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Being Funny Doesn’t Make You A Comedian. Yeah, Really
Being funny is easy. Telling a funny joke is hard as hell. Don’t believe me? Ask a group of people who the resident comedian is, and ask him or her to tell you a joke. Chances are they will stumble their way through it, earning a few awkward laughs in the process.
It sounds simple when you put it down on paper: Stand up in front of an audience, crack jokes, and get some laughs. Easy enough, right? It’s not.
Unlike the rest of us, who can play off of others in a social setting — cracking a joke at a friend's expense, or ribbing on a buddy — a comedian has to carry the show on his own.
We asked Steve Mazan, a professional comedian who's been performing for 17 years, to walk us through the anatomy of a joke. Mazan is a Navy veteran who sits on the comedy advisory committee for the Armed Services Arts Partnership and frequently performs for service members at home and abroad.
So, how do you structure a joke?
There are always at least two parts to a joke: the setup and punchline, Mazan explains. Occasionally there’s a third, called a tag, which is an extension of the punchline.
Here’s an example:
- The setup: “My car insurance went up this year, but then I saw a company that said they could insure me for a fraction of what I’ve been paying.”
- The punchline: “Unfortunately, that fraction was five-thirds.”
The punchline is always some turn that you’re not expecting based on the setup, says Mazan. In this case, a tag might be something like: “Of course, I signed up right away.”
For comedians playing off the audience, it’s not always obvious what the setup and punchline are going to be, but it’ll always be there.
“A lot of times, for guys working with the crowd, the setup and punchline will be given by the crowd,” says Mazan. “You’ll see comedians ask, ‘What do you do for a living?,’ and the punchline will be based on whatever the audience member says.”
Setting up a joke may seem straightforward, but how do you know it’s a good one?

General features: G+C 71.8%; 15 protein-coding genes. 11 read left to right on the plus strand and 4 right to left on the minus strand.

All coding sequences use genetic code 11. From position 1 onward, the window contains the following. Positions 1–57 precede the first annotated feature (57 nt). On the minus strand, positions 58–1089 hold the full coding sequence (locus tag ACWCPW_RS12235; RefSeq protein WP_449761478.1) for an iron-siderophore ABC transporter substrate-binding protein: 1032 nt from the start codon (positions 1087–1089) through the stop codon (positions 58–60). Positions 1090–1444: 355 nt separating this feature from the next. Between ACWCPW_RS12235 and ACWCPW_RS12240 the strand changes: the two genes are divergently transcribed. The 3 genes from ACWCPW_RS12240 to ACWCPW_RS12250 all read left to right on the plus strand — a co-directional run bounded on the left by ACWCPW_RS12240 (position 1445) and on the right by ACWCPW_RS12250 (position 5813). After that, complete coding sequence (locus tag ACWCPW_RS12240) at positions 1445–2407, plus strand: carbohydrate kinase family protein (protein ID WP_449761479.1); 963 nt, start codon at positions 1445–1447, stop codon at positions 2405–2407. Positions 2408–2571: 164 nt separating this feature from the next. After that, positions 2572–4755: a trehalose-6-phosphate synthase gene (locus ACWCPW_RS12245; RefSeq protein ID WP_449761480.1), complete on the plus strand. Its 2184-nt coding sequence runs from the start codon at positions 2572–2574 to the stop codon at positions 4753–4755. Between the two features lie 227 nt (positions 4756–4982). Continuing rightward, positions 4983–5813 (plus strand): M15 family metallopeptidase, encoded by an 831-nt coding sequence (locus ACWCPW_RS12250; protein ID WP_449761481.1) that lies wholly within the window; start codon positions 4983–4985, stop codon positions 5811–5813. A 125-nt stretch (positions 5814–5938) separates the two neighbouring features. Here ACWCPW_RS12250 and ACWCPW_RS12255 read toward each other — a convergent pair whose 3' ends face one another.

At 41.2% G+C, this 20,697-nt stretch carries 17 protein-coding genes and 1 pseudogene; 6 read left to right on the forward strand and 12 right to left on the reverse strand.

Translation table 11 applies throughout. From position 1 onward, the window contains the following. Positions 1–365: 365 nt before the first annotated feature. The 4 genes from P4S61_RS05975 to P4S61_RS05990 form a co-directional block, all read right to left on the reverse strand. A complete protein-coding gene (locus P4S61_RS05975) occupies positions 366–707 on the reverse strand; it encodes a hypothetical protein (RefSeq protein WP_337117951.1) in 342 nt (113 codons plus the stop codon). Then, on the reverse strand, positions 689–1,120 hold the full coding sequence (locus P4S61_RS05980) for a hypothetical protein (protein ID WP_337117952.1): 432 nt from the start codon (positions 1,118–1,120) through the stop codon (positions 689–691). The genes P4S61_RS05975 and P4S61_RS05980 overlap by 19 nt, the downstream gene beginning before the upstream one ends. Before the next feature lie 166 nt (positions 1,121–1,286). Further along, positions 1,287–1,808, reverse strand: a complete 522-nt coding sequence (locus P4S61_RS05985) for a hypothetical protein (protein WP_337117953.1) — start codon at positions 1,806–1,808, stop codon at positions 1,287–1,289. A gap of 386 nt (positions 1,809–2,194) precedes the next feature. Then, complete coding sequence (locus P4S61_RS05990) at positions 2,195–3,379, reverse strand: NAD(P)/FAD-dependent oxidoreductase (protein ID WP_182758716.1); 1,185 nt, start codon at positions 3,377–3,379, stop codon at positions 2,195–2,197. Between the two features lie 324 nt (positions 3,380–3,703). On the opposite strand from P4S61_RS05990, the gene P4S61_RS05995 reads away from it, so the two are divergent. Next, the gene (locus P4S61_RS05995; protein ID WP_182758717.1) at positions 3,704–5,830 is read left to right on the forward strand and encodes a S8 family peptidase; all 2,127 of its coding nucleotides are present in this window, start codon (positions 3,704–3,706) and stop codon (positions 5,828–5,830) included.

You need to tell jokes for your audience, not for yourself.
“You always write stuff that you think is funny for yourself,” says Mazan. “The difference is finding out the stuff that the audience thinks is funny. That’s the job of the comedian. The extra step that a comedian takes is going on stage with it and making it funny for an audience.”
Everybody knows a funny guy in the office, but that doesn’t mean he’s going to be a great comedian.
“That’s why some people who were the class clown in high school or the funniest guy in the office, they don’t transfer well to the stage because they haven’t learned how to do that yet,” Mazan notes.
In the case of the office funny guy, he may have everyone rolling over with laughter at work, but that’s because his colleagues know the context. If he were to walk up on stage and start cracking jokes about his boss, it wouldn’t translate as well because the audience doesn’t know the subject matter, explains Mazan.
So how do you know your joke will translate well during an onstage performance?
You have to test your material.
“For comedians, I’ve heard different numbers, like one out of three jokes they write transfers to the stage,” says Mazan, who quipped that his ratio might be closer to one out of ten.
“If everything you wrote was good enough to hit the stage, you’d have hours and hours of material, but there’s only so much that translates,” he says.
“I have a three strikes rule,” says Mazan. “You take it and tell it three times on stage before you know if it’s worthy. If it ever dies three times, then I know. There’s some little magic that you just never know if it’s going to translate to the stage in the same way.”
Watch Steve Mazan perform on the Late Show with David Letterman.
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